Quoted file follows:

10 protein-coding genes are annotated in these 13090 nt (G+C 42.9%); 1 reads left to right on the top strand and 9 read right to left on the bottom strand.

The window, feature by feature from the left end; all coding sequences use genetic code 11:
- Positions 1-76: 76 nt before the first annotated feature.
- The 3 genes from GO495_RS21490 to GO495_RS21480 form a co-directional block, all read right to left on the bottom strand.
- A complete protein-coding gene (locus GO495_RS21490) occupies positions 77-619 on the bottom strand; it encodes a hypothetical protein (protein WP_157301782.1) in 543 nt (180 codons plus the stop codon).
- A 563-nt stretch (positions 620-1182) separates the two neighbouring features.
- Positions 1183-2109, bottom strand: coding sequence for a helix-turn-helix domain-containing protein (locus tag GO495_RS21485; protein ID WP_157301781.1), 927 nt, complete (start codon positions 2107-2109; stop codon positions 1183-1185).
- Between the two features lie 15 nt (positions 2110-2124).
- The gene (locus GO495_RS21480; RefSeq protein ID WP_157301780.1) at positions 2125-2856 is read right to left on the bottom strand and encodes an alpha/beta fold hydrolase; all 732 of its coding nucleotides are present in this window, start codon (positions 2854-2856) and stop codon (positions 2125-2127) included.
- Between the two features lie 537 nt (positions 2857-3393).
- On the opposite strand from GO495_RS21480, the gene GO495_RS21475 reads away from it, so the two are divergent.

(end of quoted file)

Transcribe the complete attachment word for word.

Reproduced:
10 protein-coding genes are annotated in these 13090 nt (G+C 42.9%); 1 reads left to right on the top strand and 9 read right to left on the bottom strand.

The window, feature by feature from the left end; all coding sequences use genetic code 11:
- Positions 1-76: 76 nt before the first annotated feature.
- The 3 genes from GO495_RS21490 to GO495_RS21480 form a co-directional block, all read right to left on the bottom strand.
- A complete protein-coding gene (locus GO495_RS21490) occupies positions 77-619 on the bottom strand; it encodes a hypothetical protein (protein WP_157301782.1) in 543 nt (180 codons plus the stop codon).
- A 563-nt stretch (positions 620-1182) separates the two neighbouring features.
- Positions 1183-2109, bottom strand: coding sequence for a helix-turn-helix domain-containing protein (locus tag GO495_RS21485; protein ID WP_157301781.1), 927 nt, complete (start codon positions 2107-2109; stop codon positions 1183-1185).
- Between the two features lie 15 nt (positions 2110-2124).
- The gene (locus GO495_RS21480; RefSeq protein ID WP_157301780.1) at positions 2125-2856 is read right to left on the bottom strand and encodes an alpha/beta fold hydrolase; all 732 of its coding nucleotides are present in this window, start codon (positions 2854-2856) and stop codon (positions 2125-2127) included.
- Between the two features lie 537 nt (positions 2857-3393).
- On the opposite strand from GO495_RS21480, the gene GO495_RS21475 reads away from it, so the two are divergent.